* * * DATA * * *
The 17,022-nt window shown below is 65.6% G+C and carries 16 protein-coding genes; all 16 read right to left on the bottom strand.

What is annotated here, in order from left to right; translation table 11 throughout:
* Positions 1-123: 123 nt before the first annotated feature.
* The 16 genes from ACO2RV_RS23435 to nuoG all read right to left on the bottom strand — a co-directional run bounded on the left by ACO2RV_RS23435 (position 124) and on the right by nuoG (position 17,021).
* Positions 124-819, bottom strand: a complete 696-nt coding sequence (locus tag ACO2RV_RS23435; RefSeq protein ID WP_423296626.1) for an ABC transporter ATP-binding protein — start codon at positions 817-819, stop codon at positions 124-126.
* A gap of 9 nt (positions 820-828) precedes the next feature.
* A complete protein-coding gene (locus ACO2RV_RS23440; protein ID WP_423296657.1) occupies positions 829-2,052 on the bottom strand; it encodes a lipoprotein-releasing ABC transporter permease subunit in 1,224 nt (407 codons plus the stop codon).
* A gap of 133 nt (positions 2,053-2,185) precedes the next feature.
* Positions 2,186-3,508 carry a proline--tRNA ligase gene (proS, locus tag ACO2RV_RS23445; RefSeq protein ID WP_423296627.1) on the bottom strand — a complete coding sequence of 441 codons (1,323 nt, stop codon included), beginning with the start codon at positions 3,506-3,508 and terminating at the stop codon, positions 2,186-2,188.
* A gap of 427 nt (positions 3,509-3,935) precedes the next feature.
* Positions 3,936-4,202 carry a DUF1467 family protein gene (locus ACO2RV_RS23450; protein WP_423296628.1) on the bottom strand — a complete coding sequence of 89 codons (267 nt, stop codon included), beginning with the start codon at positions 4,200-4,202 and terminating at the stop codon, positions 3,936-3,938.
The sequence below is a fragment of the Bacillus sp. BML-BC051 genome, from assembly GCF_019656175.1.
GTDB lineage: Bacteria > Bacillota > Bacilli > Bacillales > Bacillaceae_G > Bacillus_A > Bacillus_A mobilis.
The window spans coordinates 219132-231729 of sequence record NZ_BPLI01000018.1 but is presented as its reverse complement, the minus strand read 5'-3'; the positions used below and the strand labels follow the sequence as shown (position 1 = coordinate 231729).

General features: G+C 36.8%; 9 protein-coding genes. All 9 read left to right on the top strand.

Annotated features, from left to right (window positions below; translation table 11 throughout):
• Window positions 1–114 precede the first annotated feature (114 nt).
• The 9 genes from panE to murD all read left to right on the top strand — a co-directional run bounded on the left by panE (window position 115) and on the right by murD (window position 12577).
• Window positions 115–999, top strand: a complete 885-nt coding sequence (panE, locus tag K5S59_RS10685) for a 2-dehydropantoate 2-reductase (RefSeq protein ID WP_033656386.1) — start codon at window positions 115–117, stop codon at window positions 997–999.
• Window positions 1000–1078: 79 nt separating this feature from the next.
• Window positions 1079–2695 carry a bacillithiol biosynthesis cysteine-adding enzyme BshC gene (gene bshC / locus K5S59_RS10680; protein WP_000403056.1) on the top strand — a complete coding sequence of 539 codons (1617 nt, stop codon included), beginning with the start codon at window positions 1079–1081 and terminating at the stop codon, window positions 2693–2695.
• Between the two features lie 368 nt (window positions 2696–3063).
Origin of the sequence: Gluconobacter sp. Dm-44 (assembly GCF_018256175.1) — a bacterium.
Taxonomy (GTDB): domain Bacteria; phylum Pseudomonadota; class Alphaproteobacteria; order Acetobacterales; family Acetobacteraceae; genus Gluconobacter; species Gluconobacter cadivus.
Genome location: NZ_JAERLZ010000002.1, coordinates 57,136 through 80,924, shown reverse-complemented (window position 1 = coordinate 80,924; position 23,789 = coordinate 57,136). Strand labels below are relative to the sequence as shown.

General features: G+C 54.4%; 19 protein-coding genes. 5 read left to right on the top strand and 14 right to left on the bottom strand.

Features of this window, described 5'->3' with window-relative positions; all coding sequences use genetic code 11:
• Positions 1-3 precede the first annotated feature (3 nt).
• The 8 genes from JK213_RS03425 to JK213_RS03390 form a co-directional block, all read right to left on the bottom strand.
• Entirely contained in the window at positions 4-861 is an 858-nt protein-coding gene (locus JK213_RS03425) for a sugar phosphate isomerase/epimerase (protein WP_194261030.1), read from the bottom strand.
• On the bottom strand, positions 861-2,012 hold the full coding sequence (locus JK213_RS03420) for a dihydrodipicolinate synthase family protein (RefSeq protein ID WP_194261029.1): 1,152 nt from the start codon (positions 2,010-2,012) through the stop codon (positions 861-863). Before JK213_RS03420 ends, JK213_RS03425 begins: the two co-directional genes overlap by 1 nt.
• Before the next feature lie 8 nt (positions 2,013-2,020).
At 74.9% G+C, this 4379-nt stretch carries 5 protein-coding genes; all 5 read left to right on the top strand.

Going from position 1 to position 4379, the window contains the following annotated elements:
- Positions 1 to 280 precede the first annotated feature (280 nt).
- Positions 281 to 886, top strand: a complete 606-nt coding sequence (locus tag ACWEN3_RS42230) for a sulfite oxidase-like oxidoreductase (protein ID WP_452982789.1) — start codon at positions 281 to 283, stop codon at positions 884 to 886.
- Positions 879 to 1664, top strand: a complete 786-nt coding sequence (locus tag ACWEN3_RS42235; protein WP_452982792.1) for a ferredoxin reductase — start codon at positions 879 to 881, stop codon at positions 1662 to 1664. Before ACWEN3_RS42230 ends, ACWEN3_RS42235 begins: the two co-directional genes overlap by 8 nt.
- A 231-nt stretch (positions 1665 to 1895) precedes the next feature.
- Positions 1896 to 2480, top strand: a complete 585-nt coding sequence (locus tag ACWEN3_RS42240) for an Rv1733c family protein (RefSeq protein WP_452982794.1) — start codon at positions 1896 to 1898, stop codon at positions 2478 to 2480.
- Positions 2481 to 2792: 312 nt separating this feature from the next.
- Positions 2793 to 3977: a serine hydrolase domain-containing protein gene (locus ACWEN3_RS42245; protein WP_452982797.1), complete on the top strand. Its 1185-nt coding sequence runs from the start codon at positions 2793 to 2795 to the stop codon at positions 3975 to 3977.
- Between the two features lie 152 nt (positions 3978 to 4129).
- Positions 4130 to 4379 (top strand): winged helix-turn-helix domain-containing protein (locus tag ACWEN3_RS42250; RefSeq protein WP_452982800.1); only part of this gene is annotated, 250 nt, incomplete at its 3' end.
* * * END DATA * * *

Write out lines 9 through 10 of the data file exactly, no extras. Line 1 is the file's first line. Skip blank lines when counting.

* Positions 2,186-3,508 carry a proline--tRNA ligase gene (proS, locus tag ACO2RV_RS23445; RefSeq protein ID WP_423296627.1) on the bottom strand — a complete coding sequence of 441 codons (1,323 nt, stop codon included), beginning with the start codon at positions 3,506-3,508 and terminating at the stop codon, positions 2,186-2,188.
* A gap of 427 nt (positions 3,509-3,935) precedes the next feature.